Two Orphan Vampires 4K 1997 FRENCH big poster
Two Orphan Vampires 4K 1997 FRENCH

Two Orphan Vampires 4K 1997 FRENCH

Jean Rollin
Alexandra Pic, Isabelle Teboul, Natalie Perrey, Gudule, Bernard Charnacé, Nada Le Hoangan, Nathalie Karsenty, Anissa Berkani-Rohmer, Véronique Djaouti, Brigitte Lahaie, Tina Aumont, Martin Snaric, Raymond Audemard, Sandrine Thoquet, Melanie Karalli, Sylvie Candau, Michel Franck, Paulette Jauffre.
IMDB 5.0
File Size: 53.71 GB
Film Description
Henrietta and Louise, two blind sisters, live in a convent orphanage. At night they gain sight and turn into vampires.

4k movies reviews
Over the years, the master of French thrash, Jean Rollin, seems to have become sentimental about his characters. No, he was genuinely fond of his monsters before (one "Living Dead Girl" is worth a look), but "Vampire Orphans"... You can't even call it a horror film! It's more like a perfect means for squeezing tears out of modern emo-teens under sixteen... All the more, in spite of its reputation, Monsieur Rollin limited the "nudity" this time to a few episodes, and the eroticism on the verge of porn is absent in the film at all.

But there are two unhappy heroines, coming from who knows where, and remembering only that they have existed since times immemorial, and are doomed to perish and to be reborn for a new and short life. They are blind during the day and spend their time in incessant prayer under the guidance of the nuns of the orphanage, and at night they gain their sight and freedom. True, the poor things have to get drunk on blood to do this-but that's, really, such a nonsense! In contrast to the classic vampires, Henrietta and Louise are weak, do not heal their wounds, do not turn into bats, and can only attack weaker creatures: Mostly single women, but they don't disdain dogs either - nevertheless, this doesn't stop the director from loving them... As well as the other undead (ridiculous and strange) that the orphans encounter on their way (the wolf-wolves, the Queen of Night in a creepy blue tights, or the penniless goose). By the way, all of these non-creatures are female... And the Good in the film is presented in pale and boring colors: the nuns, genuinely caring for their wards, Dr. Darcy, who adopted the poor orphans, are ridiculous, funny and useless enough that their lives look absolutely worthless and just ask to be taken away by those who more deserved to exist.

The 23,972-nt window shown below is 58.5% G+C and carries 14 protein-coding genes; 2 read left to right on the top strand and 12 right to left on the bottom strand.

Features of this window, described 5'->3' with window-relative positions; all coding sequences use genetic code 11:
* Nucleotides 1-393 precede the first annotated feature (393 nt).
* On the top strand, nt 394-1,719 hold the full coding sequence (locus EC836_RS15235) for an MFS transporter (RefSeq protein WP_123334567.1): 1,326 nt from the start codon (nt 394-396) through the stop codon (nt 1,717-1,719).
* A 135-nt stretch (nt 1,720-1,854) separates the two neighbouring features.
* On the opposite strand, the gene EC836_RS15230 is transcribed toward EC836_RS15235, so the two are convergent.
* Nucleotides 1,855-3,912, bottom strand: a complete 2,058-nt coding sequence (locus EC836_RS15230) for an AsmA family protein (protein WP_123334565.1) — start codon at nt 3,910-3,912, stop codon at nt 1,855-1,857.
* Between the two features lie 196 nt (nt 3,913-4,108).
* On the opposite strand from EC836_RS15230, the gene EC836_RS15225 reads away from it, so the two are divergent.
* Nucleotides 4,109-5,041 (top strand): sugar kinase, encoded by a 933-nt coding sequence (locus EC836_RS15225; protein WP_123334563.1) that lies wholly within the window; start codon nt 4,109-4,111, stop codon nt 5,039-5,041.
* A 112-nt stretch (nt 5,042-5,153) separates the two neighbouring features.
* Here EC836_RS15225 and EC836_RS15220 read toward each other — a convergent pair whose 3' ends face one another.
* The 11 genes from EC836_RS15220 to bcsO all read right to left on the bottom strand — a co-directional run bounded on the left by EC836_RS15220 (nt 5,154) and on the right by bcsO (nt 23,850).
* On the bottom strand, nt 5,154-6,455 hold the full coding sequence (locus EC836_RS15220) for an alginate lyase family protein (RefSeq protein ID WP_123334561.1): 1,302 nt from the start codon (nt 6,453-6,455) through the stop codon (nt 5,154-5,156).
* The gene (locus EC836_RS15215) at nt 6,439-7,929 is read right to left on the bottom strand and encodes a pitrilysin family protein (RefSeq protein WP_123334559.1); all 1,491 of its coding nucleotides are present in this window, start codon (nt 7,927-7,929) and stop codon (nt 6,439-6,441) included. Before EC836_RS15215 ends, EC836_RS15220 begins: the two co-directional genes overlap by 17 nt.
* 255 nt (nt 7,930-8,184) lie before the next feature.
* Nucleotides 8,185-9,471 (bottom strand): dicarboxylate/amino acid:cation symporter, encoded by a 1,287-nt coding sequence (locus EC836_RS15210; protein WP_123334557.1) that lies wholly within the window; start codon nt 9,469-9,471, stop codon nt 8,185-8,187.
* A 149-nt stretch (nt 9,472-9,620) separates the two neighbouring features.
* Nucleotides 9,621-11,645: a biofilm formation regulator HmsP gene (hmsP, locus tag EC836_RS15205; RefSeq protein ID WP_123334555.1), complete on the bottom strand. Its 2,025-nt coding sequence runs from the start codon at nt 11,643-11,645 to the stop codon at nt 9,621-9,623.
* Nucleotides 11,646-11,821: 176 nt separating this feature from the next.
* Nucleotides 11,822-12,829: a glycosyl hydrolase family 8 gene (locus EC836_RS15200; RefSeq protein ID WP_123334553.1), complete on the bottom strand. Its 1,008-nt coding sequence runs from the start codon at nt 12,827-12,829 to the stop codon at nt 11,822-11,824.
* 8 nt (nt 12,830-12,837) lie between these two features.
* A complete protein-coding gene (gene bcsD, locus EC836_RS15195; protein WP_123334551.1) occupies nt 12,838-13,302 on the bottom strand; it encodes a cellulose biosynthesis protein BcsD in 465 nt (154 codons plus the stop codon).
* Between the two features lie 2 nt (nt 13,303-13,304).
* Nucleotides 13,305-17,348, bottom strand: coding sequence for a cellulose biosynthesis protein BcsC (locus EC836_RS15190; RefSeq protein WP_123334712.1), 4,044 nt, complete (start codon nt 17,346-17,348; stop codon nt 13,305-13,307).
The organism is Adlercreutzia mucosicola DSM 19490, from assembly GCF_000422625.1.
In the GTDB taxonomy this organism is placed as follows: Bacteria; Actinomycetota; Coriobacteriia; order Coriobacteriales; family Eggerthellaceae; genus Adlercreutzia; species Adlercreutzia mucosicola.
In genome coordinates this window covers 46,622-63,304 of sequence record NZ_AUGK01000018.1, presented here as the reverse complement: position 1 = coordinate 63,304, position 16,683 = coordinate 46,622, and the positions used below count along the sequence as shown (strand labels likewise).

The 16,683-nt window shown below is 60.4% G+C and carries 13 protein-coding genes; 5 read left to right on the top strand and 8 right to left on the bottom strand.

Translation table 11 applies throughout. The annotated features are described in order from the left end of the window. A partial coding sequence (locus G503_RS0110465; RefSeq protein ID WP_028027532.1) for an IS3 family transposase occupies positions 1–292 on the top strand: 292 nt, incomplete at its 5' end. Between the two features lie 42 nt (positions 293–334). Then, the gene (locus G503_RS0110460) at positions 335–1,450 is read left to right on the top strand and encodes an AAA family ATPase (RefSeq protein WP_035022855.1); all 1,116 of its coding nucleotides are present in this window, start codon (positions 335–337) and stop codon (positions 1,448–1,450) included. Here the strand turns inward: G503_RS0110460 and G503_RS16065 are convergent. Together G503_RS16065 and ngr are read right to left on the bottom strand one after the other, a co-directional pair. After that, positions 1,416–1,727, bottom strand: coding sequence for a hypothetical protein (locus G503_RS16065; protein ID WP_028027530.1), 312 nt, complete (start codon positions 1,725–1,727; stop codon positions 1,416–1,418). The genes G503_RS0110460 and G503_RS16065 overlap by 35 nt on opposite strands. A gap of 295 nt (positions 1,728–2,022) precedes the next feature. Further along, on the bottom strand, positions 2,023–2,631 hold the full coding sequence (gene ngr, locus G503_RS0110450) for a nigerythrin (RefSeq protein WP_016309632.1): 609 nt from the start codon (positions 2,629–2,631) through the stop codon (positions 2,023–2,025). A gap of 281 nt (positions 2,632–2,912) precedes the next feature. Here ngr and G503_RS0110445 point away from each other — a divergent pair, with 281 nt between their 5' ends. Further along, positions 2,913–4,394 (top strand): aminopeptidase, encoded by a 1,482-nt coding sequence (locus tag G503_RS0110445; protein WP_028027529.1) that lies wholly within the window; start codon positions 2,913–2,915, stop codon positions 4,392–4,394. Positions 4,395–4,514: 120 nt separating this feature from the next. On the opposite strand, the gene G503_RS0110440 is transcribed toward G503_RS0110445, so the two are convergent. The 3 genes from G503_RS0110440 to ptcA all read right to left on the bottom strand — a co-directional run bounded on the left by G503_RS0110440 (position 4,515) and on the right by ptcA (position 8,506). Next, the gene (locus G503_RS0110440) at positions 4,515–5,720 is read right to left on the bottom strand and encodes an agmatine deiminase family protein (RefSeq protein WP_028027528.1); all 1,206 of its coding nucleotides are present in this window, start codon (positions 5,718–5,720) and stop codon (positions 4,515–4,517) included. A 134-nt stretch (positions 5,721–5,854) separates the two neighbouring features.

However, with the exception of Dr. Darcy, all the other victims of the heroines are faceless and random. We learn absolutely nothing about them - the girls caught another extra on the street, mauled, and went on to dance and have fun, enjoying life and imagining themselves ancient Aztec goddesses. All they dreamed of was that people would voluntarily sacrifice themselves to them, beautiful and powerful, and they could bathe in blood dripping from the sacrificial stone. After all, people are good for nothing else - and looking at the helpless and useless supporting characters, you begin to believe it. It would be desirable, though, not to rush in search of an altar... After all, Monsieur Rollin, through the mouth of one of his heroines, proclaims quite a satanic postulate at the end of the film: "We are the absolute Chaos! We were before their God. They made Him say, 'Let there be Light! But it is His Harmony that is chaos, and our Chaos that is mad poetry!" And considering that the vampire orphans leave virtually undefeated, that they simply have no worthy adversary in our world (but there are plenty of followers), it's hard to doubt the director's sympathies. All the more so because he based the film on his own novel.

It's not relativism - it's an outright sympathy for the Darkness... That's how it is - if you shoot "nightmares" all your life, at your old age you might start praying to the wrong person... However, if such moral twists do not scare you, the film is worth watching - for thrash it is very, very decently made.

Info Blu-ray
Codec: HEVC / H.265 (68.0 Mb/s)
Resolution: Native 4K (2160p)
HDR: Dolby Vision, HDR10
Aspect ratio: 1.66:1
Original aspect ratio: 1.85:1

French: LPCM Mono (48kHz, 24-bit)
French: Dolby Digital 1.0
English: LPCM Mono (48kHz, 24-bit)
English: Dolby Digital 1.0
English: Dolby Digital 2.0

English, English SDH.

Info Blu-ray
File size: 53.71 GB
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